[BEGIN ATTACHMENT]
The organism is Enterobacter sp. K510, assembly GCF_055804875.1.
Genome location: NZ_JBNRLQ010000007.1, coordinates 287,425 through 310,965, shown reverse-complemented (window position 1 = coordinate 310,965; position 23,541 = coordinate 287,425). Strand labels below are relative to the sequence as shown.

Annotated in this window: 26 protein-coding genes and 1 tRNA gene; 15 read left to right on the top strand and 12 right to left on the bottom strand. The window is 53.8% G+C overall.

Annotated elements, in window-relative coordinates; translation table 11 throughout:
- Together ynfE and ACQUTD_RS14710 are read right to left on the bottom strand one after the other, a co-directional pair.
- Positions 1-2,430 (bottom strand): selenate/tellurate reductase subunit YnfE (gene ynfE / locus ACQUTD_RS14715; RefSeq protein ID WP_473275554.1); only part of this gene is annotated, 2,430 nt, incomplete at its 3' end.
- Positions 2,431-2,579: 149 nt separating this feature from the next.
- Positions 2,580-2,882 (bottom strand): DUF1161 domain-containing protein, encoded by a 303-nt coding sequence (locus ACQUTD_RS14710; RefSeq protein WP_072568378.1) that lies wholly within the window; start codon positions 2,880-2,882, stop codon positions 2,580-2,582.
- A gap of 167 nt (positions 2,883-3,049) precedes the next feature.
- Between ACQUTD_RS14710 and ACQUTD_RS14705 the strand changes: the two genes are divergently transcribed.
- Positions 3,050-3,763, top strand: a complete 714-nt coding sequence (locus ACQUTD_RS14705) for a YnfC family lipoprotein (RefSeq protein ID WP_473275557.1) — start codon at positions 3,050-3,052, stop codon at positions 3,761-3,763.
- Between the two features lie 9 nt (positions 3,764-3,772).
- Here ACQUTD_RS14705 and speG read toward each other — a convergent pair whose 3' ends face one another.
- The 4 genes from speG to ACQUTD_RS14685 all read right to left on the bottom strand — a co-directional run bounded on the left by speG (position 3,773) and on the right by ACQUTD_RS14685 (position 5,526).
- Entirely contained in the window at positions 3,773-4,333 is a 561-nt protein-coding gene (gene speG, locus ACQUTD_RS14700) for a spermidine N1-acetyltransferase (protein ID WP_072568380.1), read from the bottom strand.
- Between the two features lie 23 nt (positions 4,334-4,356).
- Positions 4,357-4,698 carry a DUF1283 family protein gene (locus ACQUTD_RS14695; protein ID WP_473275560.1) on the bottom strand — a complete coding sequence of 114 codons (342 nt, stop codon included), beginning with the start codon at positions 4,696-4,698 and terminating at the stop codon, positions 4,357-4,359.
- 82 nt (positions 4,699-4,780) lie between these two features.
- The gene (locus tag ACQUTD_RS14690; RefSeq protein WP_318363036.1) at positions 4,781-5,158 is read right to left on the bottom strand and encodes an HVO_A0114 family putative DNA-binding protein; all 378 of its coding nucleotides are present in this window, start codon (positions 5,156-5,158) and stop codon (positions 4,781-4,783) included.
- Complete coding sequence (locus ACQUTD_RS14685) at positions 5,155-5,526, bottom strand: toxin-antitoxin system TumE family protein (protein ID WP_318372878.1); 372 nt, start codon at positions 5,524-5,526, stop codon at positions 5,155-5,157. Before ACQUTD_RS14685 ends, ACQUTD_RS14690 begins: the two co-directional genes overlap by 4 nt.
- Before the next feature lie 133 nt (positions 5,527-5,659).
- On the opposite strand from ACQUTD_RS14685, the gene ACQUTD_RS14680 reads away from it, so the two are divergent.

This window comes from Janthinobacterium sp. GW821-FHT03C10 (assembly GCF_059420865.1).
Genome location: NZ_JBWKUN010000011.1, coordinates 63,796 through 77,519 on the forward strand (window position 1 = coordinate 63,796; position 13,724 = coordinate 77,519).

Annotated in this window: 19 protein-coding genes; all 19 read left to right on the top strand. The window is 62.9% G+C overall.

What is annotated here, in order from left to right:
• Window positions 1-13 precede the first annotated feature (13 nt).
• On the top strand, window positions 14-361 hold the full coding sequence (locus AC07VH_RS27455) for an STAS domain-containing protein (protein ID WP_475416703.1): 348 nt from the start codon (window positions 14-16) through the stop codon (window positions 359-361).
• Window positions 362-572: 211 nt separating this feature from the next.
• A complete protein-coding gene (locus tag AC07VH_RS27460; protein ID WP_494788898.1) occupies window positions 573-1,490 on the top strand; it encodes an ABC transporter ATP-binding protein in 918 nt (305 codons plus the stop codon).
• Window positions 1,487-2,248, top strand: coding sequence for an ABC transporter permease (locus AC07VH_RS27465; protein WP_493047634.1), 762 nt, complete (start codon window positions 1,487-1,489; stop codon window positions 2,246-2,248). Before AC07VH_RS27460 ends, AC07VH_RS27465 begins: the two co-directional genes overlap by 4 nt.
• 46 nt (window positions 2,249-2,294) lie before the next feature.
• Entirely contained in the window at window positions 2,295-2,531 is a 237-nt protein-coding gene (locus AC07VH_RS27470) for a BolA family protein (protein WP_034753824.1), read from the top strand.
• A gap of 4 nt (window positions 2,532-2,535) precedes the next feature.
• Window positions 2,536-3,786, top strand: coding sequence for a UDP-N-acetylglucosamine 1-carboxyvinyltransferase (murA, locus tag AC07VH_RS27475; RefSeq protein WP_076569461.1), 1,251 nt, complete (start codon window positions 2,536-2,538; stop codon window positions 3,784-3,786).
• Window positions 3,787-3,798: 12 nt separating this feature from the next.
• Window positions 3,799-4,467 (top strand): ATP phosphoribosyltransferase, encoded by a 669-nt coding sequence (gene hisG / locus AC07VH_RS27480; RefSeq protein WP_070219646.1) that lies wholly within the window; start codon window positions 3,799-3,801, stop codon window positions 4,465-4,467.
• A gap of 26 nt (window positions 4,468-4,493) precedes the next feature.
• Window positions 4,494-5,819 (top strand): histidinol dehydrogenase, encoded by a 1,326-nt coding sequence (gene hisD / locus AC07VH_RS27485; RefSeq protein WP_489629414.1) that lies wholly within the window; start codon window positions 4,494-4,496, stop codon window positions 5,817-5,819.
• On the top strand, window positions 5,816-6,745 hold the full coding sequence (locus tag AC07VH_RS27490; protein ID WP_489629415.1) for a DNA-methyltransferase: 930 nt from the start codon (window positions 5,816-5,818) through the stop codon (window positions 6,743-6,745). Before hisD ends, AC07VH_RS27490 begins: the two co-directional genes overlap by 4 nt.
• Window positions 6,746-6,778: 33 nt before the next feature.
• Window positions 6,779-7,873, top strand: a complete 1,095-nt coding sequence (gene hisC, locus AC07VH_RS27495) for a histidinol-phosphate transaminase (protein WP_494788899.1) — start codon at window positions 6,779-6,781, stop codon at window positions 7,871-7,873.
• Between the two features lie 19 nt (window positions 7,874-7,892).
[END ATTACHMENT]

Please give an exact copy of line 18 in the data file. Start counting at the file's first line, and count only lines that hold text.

- 82 nt (positions 4,699-4,780) lie between these two features.